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In response to the Feb. 11 letter concerning the difficulty of upholding Christian faith, I would like to question why people tend to jump to the conclusion that making choices such as not drinking or doing drugs, not cheating on tests, or not lying to one's parents necessitates having a strong religious faith.

In my youth, I also abstained from these activities and received peer criticism for doing so, all the while considering myself an atheist who did not have a strict religion-based upbringing.

My choices were not made out of fear of the eternal consequences should I do otherwise, but from the personal volition to do what was proper. These values were fostered at home from early childhood on, without the aid of religious faith.

I also feel obligated to clarify some misunderstandings many individuals have about atheists. The writer stated that atheists just take the easy way out and live a self-indulgent life. Atheism is not a loophole for selfish behavior. Because I do not have a belief in any god does not mean that I feel I'm free to do whatever I want.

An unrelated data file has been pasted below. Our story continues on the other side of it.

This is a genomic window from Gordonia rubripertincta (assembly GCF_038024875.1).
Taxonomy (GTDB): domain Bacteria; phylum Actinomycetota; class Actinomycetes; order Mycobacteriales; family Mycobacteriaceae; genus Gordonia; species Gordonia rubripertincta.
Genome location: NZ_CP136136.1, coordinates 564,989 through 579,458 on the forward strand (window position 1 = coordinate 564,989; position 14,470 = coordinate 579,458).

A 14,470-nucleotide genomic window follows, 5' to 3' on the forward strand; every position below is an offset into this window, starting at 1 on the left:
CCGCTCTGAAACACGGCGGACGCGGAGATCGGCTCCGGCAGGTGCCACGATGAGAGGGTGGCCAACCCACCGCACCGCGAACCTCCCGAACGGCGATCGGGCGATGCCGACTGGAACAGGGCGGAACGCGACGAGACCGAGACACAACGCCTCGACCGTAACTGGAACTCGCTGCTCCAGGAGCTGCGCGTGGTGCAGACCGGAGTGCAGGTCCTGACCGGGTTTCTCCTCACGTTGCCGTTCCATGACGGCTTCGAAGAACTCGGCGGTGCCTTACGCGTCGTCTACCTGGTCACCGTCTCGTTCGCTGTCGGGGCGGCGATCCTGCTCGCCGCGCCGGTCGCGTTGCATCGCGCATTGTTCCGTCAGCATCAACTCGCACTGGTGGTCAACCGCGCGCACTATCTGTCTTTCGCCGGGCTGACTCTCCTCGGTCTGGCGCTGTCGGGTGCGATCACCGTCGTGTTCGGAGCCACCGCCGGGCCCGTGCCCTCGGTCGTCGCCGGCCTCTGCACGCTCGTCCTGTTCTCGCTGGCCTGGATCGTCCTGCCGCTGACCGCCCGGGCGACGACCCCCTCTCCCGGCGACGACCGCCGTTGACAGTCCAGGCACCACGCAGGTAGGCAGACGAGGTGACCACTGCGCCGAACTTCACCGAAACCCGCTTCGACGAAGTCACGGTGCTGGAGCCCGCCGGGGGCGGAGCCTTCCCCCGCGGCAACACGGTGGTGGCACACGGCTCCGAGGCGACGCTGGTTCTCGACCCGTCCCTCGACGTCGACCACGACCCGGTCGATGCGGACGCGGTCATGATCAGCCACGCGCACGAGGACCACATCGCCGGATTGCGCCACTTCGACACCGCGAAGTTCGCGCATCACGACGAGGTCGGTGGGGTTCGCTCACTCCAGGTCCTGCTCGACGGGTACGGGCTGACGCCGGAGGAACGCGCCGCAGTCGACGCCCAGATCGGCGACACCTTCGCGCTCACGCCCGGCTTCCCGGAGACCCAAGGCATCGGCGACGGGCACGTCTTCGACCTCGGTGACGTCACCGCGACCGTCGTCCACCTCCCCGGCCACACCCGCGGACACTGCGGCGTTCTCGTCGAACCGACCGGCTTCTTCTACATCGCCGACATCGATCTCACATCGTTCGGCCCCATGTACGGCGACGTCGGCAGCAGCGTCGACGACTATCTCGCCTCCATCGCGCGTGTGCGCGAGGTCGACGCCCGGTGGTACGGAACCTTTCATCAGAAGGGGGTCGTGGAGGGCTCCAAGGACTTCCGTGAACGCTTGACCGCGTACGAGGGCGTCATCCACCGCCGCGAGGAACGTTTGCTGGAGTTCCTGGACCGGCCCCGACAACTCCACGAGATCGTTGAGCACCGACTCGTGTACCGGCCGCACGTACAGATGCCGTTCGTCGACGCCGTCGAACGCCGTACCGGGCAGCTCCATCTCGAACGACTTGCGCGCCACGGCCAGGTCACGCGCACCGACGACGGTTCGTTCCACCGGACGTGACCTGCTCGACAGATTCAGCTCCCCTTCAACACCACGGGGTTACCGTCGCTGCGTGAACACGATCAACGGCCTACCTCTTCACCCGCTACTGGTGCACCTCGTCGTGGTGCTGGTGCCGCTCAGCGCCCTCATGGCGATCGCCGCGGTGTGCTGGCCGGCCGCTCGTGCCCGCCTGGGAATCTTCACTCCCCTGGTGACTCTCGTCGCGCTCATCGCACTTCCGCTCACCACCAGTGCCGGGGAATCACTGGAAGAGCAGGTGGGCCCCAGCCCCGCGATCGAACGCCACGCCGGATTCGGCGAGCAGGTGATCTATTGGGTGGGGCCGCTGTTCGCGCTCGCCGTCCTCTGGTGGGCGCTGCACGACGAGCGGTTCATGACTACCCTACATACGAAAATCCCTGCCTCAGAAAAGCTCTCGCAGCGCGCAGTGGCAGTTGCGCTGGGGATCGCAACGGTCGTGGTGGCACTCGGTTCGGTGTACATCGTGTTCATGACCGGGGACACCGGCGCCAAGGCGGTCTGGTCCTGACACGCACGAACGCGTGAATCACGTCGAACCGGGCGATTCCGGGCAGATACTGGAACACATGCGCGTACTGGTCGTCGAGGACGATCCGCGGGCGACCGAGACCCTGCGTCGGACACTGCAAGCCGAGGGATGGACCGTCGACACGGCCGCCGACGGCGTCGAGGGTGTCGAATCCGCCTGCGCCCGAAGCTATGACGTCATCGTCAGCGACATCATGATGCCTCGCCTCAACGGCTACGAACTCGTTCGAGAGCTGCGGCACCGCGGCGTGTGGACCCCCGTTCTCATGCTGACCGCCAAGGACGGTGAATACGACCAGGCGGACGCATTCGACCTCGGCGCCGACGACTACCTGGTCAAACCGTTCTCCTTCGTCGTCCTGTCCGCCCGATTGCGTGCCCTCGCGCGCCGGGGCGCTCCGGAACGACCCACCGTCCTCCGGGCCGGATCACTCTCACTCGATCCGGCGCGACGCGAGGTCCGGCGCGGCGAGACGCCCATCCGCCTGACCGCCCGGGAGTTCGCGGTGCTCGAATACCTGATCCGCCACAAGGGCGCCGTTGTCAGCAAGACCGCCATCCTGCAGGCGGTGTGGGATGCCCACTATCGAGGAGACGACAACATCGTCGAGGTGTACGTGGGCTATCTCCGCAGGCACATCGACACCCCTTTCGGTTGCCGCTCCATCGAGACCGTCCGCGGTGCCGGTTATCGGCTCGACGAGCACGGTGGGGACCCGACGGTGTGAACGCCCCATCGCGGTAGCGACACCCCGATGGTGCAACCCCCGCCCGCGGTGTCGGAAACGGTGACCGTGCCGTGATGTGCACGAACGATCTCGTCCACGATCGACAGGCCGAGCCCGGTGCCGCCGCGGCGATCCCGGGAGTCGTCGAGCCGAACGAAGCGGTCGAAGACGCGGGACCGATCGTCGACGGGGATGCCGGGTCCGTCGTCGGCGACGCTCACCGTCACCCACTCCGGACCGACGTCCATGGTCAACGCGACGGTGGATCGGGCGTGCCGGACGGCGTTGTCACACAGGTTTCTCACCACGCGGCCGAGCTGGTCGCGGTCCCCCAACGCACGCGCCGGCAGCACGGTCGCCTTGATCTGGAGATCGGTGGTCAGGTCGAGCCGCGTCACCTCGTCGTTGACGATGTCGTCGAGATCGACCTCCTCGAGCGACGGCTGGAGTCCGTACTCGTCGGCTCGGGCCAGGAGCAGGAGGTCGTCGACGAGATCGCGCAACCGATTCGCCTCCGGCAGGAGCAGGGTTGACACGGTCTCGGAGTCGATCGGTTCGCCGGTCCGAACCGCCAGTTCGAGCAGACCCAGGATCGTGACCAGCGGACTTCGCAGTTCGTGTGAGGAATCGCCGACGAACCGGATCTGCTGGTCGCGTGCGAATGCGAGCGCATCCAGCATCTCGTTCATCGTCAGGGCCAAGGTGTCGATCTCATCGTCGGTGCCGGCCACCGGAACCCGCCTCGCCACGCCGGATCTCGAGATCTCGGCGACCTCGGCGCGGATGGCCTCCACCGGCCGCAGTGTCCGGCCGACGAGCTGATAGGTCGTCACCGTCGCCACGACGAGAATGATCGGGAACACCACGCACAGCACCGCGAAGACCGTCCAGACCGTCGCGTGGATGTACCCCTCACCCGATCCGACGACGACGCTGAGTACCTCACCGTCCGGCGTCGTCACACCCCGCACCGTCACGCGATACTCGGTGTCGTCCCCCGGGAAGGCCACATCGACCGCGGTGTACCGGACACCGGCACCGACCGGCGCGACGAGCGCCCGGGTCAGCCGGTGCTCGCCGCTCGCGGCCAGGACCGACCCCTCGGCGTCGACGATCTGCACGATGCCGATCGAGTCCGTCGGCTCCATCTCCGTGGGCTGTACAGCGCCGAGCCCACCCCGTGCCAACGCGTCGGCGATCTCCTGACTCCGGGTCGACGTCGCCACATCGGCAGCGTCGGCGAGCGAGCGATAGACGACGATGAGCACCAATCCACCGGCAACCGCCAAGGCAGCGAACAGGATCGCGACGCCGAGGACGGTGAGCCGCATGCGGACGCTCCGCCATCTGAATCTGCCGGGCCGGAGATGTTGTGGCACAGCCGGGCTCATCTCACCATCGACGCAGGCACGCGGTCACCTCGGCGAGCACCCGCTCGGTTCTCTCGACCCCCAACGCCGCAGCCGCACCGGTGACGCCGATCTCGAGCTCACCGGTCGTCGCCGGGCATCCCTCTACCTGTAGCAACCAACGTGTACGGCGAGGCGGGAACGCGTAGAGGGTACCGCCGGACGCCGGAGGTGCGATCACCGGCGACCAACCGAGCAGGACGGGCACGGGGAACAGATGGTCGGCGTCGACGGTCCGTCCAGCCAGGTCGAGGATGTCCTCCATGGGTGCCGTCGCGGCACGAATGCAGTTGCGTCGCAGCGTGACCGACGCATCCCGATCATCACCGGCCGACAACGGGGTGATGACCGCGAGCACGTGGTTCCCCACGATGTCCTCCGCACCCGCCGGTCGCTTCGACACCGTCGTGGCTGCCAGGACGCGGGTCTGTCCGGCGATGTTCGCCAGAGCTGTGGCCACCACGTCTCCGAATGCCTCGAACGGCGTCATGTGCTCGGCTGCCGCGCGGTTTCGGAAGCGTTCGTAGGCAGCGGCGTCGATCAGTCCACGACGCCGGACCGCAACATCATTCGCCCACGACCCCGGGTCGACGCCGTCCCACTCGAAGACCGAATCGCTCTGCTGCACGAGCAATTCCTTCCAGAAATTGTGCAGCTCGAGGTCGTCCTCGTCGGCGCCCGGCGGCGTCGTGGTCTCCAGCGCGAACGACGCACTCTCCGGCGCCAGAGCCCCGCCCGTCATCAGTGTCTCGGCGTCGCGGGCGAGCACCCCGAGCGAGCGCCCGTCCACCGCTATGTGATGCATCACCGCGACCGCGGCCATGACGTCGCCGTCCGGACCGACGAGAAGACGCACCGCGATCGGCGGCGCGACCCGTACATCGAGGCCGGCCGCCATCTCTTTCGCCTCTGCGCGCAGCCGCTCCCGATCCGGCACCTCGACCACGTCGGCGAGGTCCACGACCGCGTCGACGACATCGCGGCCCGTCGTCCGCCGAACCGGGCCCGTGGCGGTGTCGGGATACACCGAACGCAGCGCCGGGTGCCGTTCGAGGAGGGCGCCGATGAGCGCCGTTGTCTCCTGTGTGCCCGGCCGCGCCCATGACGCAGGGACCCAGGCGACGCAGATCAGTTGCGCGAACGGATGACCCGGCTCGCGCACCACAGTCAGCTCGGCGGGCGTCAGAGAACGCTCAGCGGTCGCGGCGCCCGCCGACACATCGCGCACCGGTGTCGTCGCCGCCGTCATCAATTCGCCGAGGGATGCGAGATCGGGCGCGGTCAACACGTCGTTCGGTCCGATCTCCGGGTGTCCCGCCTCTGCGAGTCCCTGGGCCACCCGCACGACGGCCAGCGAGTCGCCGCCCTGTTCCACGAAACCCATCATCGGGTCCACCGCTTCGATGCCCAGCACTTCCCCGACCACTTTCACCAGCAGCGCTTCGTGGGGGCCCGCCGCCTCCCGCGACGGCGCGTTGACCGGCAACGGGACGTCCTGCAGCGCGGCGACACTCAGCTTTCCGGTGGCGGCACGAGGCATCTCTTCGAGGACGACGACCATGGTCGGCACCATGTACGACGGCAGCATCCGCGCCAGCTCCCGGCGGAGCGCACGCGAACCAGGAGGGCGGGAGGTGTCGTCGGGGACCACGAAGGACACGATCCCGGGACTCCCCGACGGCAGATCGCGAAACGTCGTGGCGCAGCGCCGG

As a rational person, I recognize that I am part of a society that will be affected by my actions, and I am therefore responsible for acting ethically. Atheists live much the same as everyone else, being just as law-abiding and often having great respect for humanity.

Of course, there will be some professed atheists who will be examples contradicting what I have said thus far, which brings me to a second point: Atheism is not a religion any more than theism is a religion. Atheists as a whole are a very diverse group of individuals, and should not be stereotyped. Before one takes a stand against discrimination, one should first try not to discriminate against others.



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